Tarah Feinberg, chief marketing officer of the innovation marketplace Kite: “For me it comes down to one word: it’s about accountability. For me it’s really about the fact that slowly but surely, on every level, of anyone touching innovation on a business level, it’s no longer about shiny objects or a little spike in business results or a story that you can get published in the news next week. It’s really becoming about outcomes.”
Jeff Meleski, chief global growth officer of the consumer collaboration consultancyCommunispace: “One of the most innovative things we see with the brands we work with is what we are calling the democratization of innovation. So it’s moving from the few to the many or at least to the more. And what that means is we are thinking about organization’s cultures and how they are embracing innovation to really be able to keep pace and be much more agile, as you think about their much more traditional software development companies, this idea of agility and innovating in an iterative, incremental manner that is really delivering against business needs, in real time, continuing to keep the brand current and relevant and moving ahead.”
Judith E. Glaser, chairman of the Creating WE Institute, author of Conversational Intelligence: “The idea of identities and new identities: there are actually places in the brain — every time you chose a new name, you get a new title, you learn something new or you can actually see yourself in a new way — you are creating a new identity inside of yourself. So the fact that human beings are now co-creating new identities, we are able to give new definition to each identity and release ourselves from the past. Most of our identities, we bring all that stuff from the past, right? So we are who everybody said we were or we weren’t. But now with new identities, we are able to put new memories, it frees up our brain to give ourselves a boost to become something else that we never thought we could become before. So I highly recommend you think of yourself in new identities. Who do I want to be with other people and co-create in a completely frees your brain from the past, dis-attaches some of the things that are back here — the amygdala hijacking that we get that stops us from doing things — and actually frees us to garner new insights from others.”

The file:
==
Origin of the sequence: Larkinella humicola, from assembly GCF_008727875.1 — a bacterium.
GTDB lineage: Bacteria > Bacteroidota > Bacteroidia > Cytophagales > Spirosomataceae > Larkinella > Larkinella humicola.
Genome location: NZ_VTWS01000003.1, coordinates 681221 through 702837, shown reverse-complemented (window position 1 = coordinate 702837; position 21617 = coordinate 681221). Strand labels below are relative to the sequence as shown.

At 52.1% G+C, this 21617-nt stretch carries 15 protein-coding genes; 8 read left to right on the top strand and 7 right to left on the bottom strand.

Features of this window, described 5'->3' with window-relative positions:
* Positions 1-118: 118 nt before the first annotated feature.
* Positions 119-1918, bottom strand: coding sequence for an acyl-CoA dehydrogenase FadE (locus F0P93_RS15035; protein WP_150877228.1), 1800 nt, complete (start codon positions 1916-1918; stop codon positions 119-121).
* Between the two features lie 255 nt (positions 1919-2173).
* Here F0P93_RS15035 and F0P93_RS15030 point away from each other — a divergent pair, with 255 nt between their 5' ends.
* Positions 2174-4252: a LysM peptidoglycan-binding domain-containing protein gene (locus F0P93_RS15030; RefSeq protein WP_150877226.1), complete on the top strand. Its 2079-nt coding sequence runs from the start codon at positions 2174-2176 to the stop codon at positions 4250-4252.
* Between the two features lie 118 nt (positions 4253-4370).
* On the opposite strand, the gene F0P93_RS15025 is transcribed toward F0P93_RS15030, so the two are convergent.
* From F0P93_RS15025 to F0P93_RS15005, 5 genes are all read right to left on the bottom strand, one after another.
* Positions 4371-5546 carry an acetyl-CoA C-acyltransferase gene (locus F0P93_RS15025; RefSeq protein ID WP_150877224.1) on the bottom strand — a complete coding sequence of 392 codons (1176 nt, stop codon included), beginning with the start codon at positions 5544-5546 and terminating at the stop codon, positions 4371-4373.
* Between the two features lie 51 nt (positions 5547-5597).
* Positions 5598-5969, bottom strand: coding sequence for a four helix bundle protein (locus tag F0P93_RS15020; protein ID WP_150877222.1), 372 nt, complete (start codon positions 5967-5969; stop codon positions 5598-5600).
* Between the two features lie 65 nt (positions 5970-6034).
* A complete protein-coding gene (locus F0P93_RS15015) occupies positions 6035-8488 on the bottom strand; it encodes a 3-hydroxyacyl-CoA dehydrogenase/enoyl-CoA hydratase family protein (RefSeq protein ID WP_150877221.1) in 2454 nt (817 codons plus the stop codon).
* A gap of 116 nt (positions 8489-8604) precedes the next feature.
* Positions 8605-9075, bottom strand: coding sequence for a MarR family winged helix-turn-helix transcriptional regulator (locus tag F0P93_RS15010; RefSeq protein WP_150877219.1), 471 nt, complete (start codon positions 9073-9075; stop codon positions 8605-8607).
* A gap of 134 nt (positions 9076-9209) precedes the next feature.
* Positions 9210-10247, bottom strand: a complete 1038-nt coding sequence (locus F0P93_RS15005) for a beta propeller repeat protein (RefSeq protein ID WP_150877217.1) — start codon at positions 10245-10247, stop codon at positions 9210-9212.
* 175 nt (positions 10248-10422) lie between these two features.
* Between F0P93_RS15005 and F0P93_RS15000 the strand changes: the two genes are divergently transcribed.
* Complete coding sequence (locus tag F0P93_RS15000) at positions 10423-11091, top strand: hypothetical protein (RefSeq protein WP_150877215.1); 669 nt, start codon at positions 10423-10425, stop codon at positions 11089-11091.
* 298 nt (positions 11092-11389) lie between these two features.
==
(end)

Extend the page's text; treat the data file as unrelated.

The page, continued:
Hutch Carpenter, director at innovation management software company Hype Innovation: “Employees are starting to trust their employers a whole lot more around this innovation ‘thing.’…Employees are starting to be asked their opinion, their ideas. Their insight…what I am seeing over the last year, two years, three years, four years, now is a real movement to get a lot more from your employees, get them a lot more involved than you historically ever have. And it’s healthy. It’s healthy for companies because you are going to get cognitive diversity…we have different ways of thinking about things.”